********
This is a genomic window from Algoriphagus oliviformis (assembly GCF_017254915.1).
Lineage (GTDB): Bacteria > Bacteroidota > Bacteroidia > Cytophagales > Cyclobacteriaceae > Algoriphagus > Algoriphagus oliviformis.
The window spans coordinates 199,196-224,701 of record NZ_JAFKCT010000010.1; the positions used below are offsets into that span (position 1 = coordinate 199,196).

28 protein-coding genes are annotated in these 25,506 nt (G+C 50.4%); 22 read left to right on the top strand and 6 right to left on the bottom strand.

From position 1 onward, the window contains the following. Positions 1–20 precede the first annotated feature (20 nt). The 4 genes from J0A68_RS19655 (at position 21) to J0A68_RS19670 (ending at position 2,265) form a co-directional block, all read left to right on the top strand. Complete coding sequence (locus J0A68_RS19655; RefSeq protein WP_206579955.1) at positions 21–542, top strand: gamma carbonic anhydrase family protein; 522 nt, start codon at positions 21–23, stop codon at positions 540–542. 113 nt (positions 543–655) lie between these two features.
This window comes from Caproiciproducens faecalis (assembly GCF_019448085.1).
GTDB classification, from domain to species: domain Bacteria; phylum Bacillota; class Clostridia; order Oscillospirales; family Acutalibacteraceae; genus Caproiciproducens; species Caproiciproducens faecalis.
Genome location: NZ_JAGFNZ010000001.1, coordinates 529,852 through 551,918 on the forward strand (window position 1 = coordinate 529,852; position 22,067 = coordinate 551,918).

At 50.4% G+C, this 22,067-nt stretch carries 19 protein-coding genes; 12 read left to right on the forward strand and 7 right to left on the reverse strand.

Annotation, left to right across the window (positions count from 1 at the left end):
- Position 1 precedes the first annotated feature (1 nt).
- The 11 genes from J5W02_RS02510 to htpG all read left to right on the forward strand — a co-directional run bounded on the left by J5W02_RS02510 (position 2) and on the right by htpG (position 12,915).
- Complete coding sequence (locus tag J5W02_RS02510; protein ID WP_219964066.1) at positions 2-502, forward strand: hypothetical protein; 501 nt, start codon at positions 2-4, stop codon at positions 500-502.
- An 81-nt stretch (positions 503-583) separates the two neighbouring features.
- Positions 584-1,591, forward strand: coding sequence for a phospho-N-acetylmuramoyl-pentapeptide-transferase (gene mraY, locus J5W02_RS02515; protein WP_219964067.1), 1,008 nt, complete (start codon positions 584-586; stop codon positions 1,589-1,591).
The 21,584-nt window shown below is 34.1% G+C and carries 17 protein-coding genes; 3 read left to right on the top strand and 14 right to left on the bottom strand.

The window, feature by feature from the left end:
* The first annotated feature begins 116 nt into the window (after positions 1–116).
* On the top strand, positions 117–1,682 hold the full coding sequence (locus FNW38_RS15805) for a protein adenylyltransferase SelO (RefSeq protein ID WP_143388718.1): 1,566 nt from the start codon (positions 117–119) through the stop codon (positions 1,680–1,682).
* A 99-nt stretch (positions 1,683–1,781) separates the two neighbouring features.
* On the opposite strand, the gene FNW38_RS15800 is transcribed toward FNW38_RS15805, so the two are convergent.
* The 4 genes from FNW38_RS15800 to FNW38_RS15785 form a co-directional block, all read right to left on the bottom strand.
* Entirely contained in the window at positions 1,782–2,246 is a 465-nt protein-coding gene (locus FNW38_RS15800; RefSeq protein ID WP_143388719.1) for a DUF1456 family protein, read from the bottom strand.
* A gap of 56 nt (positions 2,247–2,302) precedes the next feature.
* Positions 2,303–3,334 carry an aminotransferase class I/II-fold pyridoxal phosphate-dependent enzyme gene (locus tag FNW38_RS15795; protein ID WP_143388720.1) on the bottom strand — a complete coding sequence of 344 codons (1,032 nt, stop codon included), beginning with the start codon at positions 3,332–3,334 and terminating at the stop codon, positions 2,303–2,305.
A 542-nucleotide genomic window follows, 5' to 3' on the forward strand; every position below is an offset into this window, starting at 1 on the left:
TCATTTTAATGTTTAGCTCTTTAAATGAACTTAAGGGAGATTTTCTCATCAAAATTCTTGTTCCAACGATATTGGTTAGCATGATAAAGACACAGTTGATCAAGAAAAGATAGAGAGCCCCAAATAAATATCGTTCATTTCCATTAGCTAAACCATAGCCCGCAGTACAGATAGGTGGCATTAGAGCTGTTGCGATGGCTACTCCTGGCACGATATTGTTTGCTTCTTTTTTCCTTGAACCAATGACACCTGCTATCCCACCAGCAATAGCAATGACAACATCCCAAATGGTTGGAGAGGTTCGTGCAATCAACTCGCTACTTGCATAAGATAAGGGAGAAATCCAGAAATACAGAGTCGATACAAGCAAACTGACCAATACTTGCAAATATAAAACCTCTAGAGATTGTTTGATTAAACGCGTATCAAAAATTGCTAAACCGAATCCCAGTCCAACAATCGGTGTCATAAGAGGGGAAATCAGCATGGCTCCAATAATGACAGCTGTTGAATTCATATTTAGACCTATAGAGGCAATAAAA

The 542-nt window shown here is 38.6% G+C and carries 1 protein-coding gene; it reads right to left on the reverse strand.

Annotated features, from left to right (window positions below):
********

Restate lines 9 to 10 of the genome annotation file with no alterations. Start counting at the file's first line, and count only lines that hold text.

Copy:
At 50.4% G+C, this 22,067-nt stretch carries 19 protein-coding genes; 12 read left to right on the forward strand and 7 right to left on the reverse strand.

Annotation, left to right across the window (positions count from 1 at the left end):